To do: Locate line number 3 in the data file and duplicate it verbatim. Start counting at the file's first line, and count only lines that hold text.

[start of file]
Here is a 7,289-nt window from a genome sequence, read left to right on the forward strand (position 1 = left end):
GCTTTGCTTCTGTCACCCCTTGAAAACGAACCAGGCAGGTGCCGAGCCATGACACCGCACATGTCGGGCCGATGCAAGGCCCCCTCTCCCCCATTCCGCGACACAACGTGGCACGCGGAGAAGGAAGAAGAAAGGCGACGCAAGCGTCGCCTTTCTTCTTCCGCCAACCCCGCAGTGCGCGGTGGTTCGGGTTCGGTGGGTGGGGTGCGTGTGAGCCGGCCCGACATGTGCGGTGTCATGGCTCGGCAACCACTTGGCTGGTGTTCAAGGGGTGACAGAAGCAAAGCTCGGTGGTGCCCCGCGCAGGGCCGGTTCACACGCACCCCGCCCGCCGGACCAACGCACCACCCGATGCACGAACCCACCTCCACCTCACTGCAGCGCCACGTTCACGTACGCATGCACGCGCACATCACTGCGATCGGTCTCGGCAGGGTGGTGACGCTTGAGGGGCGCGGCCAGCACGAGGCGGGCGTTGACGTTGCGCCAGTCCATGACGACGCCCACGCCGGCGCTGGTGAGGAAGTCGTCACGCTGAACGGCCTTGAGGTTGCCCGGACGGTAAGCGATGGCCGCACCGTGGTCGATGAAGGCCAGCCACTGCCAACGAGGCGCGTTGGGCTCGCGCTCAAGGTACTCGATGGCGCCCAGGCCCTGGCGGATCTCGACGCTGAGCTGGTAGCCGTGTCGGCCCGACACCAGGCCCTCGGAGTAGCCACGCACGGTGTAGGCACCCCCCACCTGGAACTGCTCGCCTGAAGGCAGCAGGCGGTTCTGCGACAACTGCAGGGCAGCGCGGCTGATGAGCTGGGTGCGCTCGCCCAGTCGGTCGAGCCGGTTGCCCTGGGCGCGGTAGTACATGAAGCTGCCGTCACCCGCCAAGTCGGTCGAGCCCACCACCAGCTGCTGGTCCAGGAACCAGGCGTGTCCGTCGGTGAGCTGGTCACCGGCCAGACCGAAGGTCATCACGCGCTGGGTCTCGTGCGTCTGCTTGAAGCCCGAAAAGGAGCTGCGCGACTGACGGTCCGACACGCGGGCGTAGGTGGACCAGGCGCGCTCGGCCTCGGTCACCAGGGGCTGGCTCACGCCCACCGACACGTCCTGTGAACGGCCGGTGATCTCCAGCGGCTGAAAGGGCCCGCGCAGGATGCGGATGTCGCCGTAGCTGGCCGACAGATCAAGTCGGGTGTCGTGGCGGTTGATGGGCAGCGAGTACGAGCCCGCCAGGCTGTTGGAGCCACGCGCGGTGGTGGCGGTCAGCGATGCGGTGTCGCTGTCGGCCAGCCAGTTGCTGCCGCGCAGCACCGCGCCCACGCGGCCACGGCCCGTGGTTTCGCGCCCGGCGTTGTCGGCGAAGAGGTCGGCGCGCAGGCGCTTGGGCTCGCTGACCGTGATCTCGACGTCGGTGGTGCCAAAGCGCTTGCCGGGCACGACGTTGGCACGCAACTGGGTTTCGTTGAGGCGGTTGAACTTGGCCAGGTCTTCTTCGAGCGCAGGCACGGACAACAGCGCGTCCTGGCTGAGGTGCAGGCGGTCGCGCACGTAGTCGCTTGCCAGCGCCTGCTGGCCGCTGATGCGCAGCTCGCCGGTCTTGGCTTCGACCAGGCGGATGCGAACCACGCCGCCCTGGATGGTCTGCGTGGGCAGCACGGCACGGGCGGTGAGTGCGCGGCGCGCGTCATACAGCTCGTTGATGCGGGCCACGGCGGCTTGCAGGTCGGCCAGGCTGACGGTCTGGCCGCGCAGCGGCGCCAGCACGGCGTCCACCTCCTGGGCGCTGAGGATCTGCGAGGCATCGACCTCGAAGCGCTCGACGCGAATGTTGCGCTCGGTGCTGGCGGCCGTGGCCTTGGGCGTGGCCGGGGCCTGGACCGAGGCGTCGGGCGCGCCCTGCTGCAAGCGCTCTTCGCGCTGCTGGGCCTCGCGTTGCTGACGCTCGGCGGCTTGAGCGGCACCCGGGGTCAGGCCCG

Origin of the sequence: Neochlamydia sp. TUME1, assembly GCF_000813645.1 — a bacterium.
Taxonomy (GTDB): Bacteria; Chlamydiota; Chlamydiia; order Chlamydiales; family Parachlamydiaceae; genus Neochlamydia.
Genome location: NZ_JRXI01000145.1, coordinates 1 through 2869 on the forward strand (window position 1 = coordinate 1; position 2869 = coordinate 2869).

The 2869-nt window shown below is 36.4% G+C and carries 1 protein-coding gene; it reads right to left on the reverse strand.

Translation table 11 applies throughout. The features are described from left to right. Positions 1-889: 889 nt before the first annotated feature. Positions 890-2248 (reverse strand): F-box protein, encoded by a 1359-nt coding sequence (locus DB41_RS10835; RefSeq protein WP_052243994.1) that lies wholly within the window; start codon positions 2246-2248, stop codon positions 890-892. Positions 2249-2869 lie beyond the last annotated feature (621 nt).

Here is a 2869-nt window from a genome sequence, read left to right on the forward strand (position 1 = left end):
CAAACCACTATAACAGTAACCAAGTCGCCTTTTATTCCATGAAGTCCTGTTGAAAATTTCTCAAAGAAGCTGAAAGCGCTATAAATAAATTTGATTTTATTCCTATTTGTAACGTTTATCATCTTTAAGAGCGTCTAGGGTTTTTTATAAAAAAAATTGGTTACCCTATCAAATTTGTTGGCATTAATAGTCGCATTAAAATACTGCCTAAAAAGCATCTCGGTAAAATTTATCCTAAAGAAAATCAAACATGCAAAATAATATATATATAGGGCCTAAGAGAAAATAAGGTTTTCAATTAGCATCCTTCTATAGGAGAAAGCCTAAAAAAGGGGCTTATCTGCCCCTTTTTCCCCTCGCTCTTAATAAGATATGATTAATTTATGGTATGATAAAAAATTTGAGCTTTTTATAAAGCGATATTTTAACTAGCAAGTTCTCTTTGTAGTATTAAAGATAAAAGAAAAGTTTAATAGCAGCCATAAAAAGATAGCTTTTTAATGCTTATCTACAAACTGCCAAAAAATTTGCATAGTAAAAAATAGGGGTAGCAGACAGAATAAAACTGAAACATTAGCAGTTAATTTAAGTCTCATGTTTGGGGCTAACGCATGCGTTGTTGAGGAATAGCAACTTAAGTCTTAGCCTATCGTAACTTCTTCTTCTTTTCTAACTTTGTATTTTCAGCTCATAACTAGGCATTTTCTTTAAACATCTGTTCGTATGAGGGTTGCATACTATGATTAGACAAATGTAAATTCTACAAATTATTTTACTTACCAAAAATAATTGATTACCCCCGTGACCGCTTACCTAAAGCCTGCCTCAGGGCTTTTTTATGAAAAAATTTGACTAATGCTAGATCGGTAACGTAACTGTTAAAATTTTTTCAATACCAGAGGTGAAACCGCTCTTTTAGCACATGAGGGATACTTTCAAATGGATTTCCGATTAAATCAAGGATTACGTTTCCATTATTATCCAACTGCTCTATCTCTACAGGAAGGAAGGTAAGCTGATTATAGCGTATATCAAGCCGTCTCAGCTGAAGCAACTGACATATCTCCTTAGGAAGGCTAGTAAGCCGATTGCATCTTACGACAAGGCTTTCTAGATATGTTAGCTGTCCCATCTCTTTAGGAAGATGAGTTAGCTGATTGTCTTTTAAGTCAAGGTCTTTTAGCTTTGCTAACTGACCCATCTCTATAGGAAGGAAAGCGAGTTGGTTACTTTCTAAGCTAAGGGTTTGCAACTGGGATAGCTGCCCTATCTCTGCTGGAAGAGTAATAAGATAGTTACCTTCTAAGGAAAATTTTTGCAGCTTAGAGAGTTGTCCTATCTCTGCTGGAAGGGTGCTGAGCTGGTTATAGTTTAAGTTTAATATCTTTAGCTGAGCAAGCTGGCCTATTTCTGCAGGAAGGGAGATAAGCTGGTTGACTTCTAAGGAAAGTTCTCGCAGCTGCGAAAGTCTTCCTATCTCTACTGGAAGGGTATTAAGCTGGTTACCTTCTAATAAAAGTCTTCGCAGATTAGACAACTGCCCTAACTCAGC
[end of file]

Origin of the sequence: Neochlamydia sp. TUME1, assembly GCF_000813645.1 — a bacterium.